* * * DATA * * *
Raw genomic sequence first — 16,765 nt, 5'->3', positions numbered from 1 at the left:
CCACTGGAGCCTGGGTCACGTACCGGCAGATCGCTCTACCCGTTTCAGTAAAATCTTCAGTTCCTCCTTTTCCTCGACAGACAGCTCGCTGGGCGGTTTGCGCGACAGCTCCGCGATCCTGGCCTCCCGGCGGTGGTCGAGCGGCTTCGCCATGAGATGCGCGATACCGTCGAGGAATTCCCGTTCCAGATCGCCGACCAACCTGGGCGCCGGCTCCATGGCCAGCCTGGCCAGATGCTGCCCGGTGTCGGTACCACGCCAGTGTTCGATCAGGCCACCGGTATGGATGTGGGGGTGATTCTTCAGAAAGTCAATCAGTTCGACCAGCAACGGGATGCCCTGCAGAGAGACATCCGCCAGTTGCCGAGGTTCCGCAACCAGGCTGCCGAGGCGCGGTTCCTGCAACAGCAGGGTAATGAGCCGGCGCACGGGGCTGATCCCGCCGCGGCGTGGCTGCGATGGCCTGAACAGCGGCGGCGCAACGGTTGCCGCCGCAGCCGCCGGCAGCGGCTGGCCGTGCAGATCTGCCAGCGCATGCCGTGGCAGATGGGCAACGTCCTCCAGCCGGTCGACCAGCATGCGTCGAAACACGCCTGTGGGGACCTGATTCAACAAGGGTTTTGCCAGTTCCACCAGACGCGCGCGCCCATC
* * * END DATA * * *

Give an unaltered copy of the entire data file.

Raw genomic sequence first — 16,765 nt, 5'->3', positions numbered from 1 at the left:
CCACTGGAGCCTGGGTCACGTACCGGCAGATCGCTCTACCCGTTTCAGTAAAATCTTCAGTTCCTCCTTTTCCTCGACAGACAGCTCGCTGGGCGGTTTGCGCGACAGCTCCGCGATCCTGGCCTCCCGGCGGTGGTCGAGCGGCTTCGCCATGAGATGCGCGATACCGTCGAGGAATTCCCGTTCCAGATCGCCGACCAACCTGGGCGCCGGCTCCATGGCCAGCCTGGCCAGATGCTGCCCGGTGTCGGTACCACGCCAGTGTTCGATCAGGCCACCGGTATGGATGTGGGGGTGATTCTTCAGAAAGTCAATCAGTTCGACCAGCAACGGGATGCCCTGCAGAGAGACATCCGCCAGTTGCCGAGGTTCCGCAACCAGGCTGCCGAGGCGCGGTTCCTGCAACAGCAGGGTAATGAGCCGGCGCACGGGGCTGATCCCGCCGCGGCGTGGCTGCGATGGCCTGAACAGCGGCGGCGCAACGGTTGCCGCCGCAGCCGCCGGCAGCGGCTGGCCGTGCAGATCTGCCAGCGCATGCCGTGGCAGATGGGCAACGTCCTCCAGCCGGTCGACCAGCATGCGTCGAAACACGCCTGTGGGGACCTGATTCAACAAGGGTTTTGCCAGTTCCACCAGACGCGCGCGCCCATC